Frontline healthcare workers, emergency services personnel and the most vulnerable to the virus should be the first to get any eventual coronavirus vaccine, experts recommend in a new report released Wednesday.
People working to make and distribute the vaccine should also be first in line to get one, the team at the Johns Hopkins Center for Health Security recommends.
“The primary reason for including these candidate groups within Tier 1 is that their prioritization would likely avert the greatest overall harm,” the Center’s report reads.
According to the World Health Organization, 29 vaccines are in human trials around the world; four of them in the US. Federal government health officials say they expect to know whether one or more of them works safely by the end of the year and hope to start distribution sometime at the beginning of next year. But while companies are already ramping up production in case a vaccine does work, there will not be enough to vaccinate everyone right away.
“It may take many months before most US residents have access to vaccination; bottlenecks at various stages of the vaccine manufacturing process (eg, supply of vials or syringes, fill and finish process) could cause further delays in vaccine availability,” the report reads.
The US Centers for Disease Control and Prevention’s Advisory Committee on Immunization Practices and the National Academy of Medicine are studying the issue of who should get one first.
The Johns Hopkins team, which included health security experts, vaccine researchers, bioethicists and specialists in patient safety and vaccine access, wanted to inform the discussion.
“It is important to emphasize that we are not providing a set of definitive recommendations about who should be prioritized for vaccination,” they cautioned. But they said their candidate groups should be given serious consideration.
Even within priority groups, there will have to be rankings. “There will likely not be enough vaccine supply for all members of Tier 1 candidate groups to be offered vaccines concurrently,” the report reads.
First in line: “Those most essential in sustaining the ongoing COVID-19 response,” they suggested. After that would come those most essential to maintaining “core societal functions,” such as teachers, public transportation workers and food supply workers.
Also at the front: people most at risk of severe illness or death and their caregivers. It might be more important to vaccinate caregivers, they said, because some at-risk people might not be able to safely get a vaccine, or might not develop a robust immune response.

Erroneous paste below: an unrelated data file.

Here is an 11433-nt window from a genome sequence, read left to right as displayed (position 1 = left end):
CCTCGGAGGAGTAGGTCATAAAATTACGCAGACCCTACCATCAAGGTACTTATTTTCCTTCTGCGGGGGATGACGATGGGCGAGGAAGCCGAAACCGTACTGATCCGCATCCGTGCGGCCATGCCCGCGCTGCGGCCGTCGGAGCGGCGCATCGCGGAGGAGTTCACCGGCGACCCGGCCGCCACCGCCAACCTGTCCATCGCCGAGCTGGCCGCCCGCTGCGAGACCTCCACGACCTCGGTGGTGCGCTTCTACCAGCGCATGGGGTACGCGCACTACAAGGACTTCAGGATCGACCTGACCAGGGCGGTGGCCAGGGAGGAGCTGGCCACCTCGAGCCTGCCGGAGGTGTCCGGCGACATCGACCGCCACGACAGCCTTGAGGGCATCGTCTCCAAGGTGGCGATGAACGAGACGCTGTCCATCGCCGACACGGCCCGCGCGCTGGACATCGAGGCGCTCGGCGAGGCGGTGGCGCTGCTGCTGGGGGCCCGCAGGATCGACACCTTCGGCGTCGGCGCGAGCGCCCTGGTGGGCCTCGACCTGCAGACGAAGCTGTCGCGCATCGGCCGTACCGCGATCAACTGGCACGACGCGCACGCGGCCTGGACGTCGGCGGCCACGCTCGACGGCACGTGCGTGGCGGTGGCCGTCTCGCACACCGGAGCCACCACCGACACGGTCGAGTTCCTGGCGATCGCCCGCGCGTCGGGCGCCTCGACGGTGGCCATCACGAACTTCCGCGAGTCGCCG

In the second tier should come health workers not directly involved in the coronavirus response; pharmacy staff; people living far away from health care; electricity, sanitation and other key workers; delivery staff; deployed military; and police.
“Vaccination will not eradicate SARS-CoV-2 from the planet, and COVID-19 is likely to become an endemic disease, even after widespread vaccination, due to the occurrence of sporadic cases and occasional outbreaks,” the report cautions.
There are also cost considerations. “Although there may be no out-of-pocket cost for the vaccine itself for most people (this has not yet been established), related costs—such as travel to a vaccination location or the need to take off from work—could create a financial hurdle for some,” the report notes. “More investment and innovation are needed to offer vaccinations at nontraditional sites that are convenient, familiar, and feel safe to many vulnerable and underrepresented populations.”
The federal government must coordinate vaccination efforts and make sure policies are equally applied. It’s vital that people trust the process is fair and safe, the report says.
It’s vital to do it right, the Johns Hopkins team said.
“What is done early in a vaccination campaign will have implications for every aspect of our personal and public life,” they wrote.
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“We risk reducing confidence in government, as well as our public health and healthcare systems if the allocation, distribution, and administration of the vaccine is not handled appropriately and clearly communicated,” they added.
“If, on the other hand, an allocation strategy is ethical, nationally consistent, fair, and informed by key constituency groups, then vaccination campaign is more likely to go smoothly and be accepted by the public, which would result in many lives saved and faster economic recovery.”